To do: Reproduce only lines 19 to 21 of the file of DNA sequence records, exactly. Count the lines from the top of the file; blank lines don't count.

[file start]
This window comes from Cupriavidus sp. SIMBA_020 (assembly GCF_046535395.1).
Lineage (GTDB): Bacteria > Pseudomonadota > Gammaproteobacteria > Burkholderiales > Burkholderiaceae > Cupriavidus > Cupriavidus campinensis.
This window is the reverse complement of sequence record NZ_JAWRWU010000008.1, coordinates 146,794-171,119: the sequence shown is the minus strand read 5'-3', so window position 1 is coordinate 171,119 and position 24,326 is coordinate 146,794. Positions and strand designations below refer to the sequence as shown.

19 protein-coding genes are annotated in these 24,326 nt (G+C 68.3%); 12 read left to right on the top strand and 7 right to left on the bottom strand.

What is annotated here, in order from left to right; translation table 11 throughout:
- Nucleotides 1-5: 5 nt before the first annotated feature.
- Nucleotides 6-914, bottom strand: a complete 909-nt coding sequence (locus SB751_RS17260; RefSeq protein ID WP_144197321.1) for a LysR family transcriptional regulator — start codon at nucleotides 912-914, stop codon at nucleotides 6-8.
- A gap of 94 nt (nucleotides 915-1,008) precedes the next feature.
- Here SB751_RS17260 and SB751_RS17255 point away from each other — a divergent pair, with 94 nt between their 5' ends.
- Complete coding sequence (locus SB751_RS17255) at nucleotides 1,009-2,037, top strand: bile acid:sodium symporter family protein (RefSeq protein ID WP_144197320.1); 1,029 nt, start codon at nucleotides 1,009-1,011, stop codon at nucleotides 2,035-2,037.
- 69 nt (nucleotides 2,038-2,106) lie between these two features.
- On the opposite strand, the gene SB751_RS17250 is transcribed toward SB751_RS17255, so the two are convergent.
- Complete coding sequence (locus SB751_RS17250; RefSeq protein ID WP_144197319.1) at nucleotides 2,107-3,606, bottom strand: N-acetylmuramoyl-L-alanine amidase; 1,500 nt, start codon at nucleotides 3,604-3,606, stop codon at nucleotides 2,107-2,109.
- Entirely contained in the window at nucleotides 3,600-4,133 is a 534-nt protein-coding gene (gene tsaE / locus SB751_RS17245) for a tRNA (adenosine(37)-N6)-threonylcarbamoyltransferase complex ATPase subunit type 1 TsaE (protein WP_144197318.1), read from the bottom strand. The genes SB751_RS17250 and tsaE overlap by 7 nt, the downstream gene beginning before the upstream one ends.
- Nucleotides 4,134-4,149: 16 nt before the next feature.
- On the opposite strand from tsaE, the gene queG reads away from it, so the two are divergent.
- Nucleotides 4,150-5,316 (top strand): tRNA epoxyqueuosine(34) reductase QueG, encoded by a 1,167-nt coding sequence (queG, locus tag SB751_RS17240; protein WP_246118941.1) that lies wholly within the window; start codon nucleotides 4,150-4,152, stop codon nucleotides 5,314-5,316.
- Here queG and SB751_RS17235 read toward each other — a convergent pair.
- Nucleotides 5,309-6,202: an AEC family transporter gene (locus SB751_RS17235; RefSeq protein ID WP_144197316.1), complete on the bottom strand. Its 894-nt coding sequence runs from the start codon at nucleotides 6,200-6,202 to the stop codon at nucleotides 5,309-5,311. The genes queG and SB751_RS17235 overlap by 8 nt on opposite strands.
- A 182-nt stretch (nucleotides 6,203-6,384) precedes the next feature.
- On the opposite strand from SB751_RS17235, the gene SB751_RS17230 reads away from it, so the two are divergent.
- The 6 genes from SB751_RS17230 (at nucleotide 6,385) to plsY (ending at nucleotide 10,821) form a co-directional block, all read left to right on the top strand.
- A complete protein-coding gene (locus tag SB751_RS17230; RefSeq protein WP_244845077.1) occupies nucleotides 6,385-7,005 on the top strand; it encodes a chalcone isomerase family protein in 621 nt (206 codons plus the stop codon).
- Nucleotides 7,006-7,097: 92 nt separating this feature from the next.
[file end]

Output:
- Nucleotides 5,309-6,202: an AEC family transporter gene (locus SB751_RS17235; RefSeq protein ID WP_144197316.1), complete on the bottom strand. Its 894-nt coding sequence runs from the start codon at nucleotides 6,200-6,202 to the stop codon at nucleotides 5,309-5,311. The genes queG and SB751_RS17235 overlap by 8 nt on opposite strands.
- A 182-nt stretch (nucleotides 6,203-6,384) precedes the next feature.
- On the opposite strand from SB751_RS17235, the gene SB751_RS17230 reads away from it, so the two are divergent.